Shares of T2 Biosystems (NASDAQ:TTOO) are up by over 20% today on the heels of receiving U.S. Food and Drug Administration (FDA) 510(k) clearance for its T2Biothreat Panel. The panel is a direct-from-blood molecular diagnostic test that has the ability to simultaneously detect six biothreat pathogens.
“The T2Biothreat Panel is the first and only FDA-cleared product able to simultaneously detect these six high-priority biothreat pathogens, and the only FDA-cleared multi-target biothreat product developed and manufactured by a U.S. owned company,” said T2.
T2 disclosed this news on Sept. 19. However, on that date, 10% owner CR Group (CRG) disclosed selling 10.4 million shares at an average per share price of 37 cents, putting a damper on the TTOO stock rally. In total, the transaction was worth $3.8 million.
TTOO Stock: Cost to Borrow Increases 150% During Past 10 Days
That wasn’t CRG’s only sale. From Sept. 20 to Sept. 26, the healthcare investment fund sold an additional 24.81 million shares at average prices ranging between 20 cents and 31 cents. Following the sales, CRG’s stake has fallen to 13.13 million shares. CRG has not commented on the reason for its sales, although the timing in correlation with the FDA clearance is certainly noteworthy.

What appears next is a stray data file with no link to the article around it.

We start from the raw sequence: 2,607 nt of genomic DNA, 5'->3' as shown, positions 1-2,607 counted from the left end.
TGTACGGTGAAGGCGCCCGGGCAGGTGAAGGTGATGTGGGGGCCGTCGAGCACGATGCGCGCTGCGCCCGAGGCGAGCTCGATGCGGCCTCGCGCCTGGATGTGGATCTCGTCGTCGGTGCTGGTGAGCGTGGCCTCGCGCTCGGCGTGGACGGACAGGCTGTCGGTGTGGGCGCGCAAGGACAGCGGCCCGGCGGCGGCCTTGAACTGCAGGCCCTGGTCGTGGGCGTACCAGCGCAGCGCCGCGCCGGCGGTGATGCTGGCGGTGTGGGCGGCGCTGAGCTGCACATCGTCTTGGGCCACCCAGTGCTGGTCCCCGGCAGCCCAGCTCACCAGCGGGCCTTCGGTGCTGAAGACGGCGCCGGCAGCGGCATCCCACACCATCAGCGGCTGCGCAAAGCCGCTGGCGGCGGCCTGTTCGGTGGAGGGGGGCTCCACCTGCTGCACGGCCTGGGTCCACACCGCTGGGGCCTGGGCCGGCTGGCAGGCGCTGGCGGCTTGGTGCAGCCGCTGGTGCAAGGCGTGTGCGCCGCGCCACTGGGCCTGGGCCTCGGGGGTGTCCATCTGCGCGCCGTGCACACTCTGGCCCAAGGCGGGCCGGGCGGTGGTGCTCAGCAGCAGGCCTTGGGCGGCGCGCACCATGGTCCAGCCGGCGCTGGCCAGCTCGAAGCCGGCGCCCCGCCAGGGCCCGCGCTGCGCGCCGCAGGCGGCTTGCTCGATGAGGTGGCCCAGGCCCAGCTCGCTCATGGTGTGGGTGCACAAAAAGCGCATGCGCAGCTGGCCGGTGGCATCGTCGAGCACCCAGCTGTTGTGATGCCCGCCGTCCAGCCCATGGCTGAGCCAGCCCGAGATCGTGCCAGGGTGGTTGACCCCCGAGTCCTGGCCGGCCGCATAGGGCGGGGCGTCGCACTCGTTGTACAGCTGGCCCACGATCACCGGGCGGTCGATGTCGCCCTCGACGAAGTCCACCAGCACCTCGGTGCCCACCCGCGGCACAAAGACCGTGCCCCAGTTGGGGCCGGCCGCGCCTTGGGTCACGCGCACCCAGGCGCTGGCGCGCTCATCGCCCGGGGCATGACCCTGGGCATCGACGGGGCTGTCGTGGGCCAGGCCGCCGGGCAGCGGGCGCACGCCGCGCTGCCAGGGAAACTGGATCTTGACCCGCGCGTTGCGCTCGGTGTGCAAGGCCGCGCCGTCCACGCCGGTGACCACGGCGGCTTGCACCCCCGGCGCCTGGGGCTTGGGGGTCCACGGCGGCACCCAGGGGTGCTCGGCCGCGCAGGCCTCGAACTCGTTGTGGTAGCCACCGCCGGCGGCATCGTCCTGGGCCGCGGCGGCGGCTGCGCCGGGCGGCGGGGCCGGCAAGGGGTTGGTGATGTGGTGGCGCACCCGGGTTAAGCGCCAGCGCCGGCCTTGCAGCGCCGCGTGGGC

Meanwhile, the cost to borrow (CTB) fee for TTOO stock has rose significantly in recent days. The fee tallied in at 16.06% on Sept. 18 and has risen to 37.62% as of today, marking an increase of about 134%. The fee signifies the annual rate that short sellers must pay to borrow stock. A high fee indicates strong seller demand, while a low fee indicates the opposite. The average CTB fee for a stock ranges between 0.3% and 3%, meaning that TTOO carries an abnormally high fee.
However, a high CTB fee can also factor into a recipe for a short squeeze. That’s because short sellers may abandon their positions in the face of excessive fees. As of Sept. 15, TTOO had a short interest of 7.61%, equivalent to 23.71 million shares sold short with a value of $6.57 million. A short interest above 10% is viewed as high, while a short interest above 20% is viewed as very high.
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On the date of publication, Eddie Pan did not hold (either directly or indirectly) any positions in the securities mentioned in this article. The opinions expressed in this article are those of the writer, subject to the InvestorPlace.com Publishing Guidelines.